New user? Register here:
Email Address:
Password:
Retype Password:
First Name:
Last Name:
Existing user? Login here:
 
 
Comment >

100 Years Ago: Recklessness and reunion

August 21st, 1908.

WE SEEM to notice, as the outcome of the Report of the Lambeth Conference, an almost reckless advocacy of reunion. To those who allow themselves to be swayed by sentiment, the fact that we are divided seems to outweigh all consideration of the causes of our unhappy divisions. They, therefore, urge us to make peace at any price, to regard what we call principles as matters of scarcely any importance. If those who take this view are allowed to force the pace, it is easy to see that we shall soon arrive at a reunion that is nothing more nor less than undenominationalism in a fresh guise. Let us suppose, for example, that we effected a reunion with some Protestant body that possessed some claim to valid orders, that used that claim for the ground of its affiliation with us, but put it aside in its relation with other societies which reject the historic Episcopate. What sort of union would that be where one of the parties recognised, and the other refused to recognise, a third religious body? . . . Moreover, the basis of reunion must by no means exclusively be the common pos­session of a valid priesthood, but also the common acceptance of the Catholic Creed. We notice that the Lambeth Conference desired to estab­lish relations with a Society which has no Creed, and which, though its liturgy for Easter Day contains a sort of paraphrase of the Apostles’ Creed, does not enforce the use of that or any liturgy. . . Excessive amiability and complais­ance may lead us into dangerous error.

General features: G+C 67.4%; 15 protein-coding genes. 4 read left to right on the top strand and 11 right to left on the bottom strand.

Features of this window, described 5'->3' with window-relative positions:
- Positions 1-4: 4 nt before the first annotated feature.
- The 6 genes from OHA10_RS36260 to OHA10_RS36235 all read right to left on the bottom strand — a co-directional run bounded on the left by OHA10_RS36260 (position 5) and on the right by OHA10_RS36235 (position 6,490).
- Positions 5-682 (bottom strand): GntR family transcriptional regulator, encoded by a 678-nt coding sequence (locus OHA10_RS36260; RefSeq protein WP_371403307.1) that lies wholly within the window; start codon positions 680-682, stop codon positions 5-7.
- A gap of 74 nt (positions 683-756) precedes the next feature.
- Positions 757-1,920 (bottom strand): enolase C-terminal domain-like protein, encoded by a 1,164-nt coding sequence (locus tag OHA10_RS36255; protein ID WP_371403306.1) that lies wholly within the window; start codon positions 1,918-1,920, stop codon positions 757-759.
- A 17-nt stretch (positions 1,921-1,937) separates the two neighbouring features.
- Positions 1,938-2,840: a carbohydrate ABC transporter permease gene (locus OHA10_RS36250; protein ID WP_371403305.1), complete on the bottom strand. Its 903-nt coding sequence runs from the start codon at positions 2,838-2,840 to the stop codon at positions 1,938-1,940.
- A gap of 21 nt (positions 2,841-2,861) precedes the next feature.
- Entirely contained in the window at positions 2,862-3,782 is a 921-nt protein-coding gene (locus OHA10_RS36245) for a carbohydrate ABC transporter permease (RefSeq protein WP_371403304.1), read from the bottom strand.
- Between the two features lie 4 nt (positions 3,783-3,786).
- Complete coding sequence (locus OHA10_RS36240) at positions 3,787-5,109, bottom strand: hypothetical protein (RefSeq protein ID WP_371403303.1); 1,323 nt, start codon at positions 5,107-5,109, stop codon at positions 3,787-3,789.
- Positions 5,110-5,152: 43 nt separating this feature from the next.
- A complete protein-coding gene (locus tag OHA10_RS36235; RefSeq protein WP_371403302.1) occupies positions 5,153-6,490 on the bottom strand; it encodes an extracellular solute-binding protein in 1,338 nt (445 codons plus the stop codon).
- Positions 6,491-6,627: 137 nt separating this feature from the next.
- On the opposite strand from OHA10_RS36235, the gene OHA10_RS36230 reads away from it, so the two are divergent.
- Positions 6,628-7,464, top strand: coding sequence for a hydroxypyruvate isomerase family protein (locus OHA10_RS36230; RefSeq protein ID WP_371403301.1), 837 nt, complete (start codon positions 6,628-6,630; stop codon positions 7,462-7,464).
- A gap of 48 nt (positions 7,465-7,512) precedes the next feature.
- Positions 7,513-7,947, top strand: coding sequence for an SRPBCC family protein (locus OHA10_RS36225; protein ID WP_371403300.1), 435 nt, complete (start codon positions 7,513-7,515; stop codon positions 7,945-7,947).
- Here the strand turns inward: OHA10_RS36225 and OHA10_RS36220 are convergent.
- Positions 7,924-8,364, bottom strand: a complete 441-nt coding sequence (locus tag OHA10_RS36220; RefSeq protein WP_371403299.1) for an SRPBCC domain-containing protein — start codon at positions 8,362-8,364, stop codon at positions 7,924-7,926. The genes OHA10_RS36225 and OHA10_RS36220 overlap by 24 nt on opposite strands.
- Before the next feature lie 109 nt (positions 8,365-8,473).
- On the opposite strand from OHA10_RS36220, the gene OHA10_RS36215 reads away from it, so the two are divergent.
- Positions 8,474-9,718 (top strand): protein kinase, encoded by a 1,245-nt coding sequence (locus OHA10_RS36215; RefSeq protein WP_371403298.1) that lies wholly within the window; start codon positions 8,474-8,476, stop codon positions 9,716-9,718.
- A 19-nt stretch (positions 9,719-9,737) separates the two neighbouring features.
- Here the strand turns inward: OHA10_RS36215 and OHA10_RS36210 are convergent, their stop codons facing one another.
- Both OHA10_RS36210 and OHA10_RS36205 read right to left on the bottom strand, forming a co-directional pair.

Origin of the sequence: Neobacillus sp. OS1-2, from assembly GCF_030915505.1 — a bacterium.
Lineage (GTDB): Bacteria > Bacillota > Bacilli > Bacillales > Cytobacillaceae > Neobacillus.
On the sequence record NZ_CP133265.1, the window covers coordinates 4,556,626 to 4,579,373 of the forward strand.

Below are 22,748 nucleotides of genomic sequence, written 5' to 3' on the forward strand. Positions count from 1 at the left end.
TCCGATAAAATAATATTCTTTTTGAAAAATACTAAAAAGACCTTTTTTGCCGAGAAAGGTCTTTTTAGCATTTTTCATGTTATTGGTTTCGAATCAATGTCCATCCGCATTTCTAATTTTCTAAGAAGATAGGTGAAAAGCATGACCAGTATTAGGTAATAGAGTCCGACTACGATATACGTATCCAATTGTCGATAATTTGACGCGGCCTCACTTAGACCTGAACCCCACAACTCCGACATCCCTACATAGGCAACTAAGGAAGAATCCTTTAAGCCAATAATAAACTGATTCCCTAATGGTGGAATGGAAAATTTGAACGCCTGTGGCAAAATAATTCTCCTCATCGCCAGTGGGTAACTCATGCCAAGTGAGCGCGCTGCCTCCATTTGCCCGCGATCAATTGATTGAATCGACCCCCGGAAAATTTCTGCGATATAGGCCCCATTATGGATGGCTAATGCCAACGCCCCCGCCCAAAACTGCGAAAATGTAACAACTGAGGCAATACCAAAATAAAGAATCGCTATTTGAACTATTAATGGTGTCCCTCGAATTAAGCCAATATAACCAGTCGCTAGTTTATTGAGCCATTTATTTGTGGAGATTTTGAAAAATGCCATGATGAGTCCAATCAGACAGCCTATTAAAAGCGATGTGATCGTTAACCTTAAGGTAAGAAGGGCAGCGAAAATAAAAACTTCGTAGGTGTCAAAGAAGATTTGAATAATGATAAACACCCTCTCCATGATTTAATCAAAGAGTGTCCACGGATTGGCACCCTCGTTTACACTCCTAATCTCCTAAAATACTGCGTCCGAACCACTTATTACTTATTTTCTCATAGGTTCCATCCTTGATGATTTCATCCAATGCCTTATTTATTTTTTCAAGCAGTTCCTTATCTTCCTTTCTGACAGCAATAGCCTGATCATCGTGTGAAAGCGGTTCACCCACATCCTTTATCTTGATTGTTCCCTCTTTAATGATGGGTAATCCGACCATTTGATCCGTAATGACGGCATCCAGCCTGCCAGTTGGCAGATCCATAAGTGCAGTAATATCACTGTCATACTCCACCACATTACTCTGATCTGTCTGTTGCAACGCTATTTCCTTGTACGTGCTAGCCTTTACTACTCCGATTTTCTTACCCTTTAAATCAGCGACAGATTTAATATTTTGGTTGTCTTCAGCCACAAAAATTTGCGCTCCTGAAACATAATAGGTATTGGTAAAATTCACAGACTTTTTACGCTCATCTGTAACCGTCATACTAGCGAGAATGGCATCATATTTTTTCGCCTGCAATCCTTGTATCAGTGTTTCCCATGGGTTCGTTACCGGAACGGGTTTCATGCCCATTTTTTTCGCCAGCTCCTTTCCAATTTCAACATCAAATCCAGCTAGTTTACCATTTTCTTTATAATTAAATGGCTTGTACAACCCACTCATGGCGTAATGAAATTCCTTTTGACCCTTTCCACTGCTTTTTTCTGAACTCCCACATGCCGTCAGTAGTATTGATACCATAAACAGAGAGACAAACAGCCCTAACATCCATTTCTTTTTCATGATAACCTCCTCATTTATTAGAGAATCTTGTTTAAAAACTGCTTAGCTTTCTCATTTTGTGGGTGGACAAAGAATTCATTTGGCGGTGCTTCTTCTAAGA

Job of the week

Online Vicar

London and Home Counties

SOUL SEARCH ONLINE VICAR 20 hours a week working from home, pay is £20,000 Are you passionate about evangelism? Does digital media excite you as a means to connect with people to share the goo...  Read More

Signup for job alerts
Top feature

Archbishop who was driven out of office

Holding fast in troubled waters

William Sancroft, born 400 years ago this month, was Archbishop of Canterbury in turbulent times; his period in office included incarceration in the Tower of London. John Tiller tells his story  Subscribe to read more

Top comment

Improving the future by disturbing the present

Interim minsters do much more than hold the fort: they can implement lasting change, say Helen Gheorghiu Gould and Peter Hill  Subscribe to read more

Sun 22 Jan 17 @ 18:15
New theological college in Yorkshire, St Hild, goes for the ‘St Mellitus effect’ https://t.co/FX7KFgZgnG

Sun 22 Jan 17 @ 16:12
'Refugees are freezing to death while European leaders turn a blind eye to suffering of people on their doorsteps' https://t.co/jm2WWgoLzB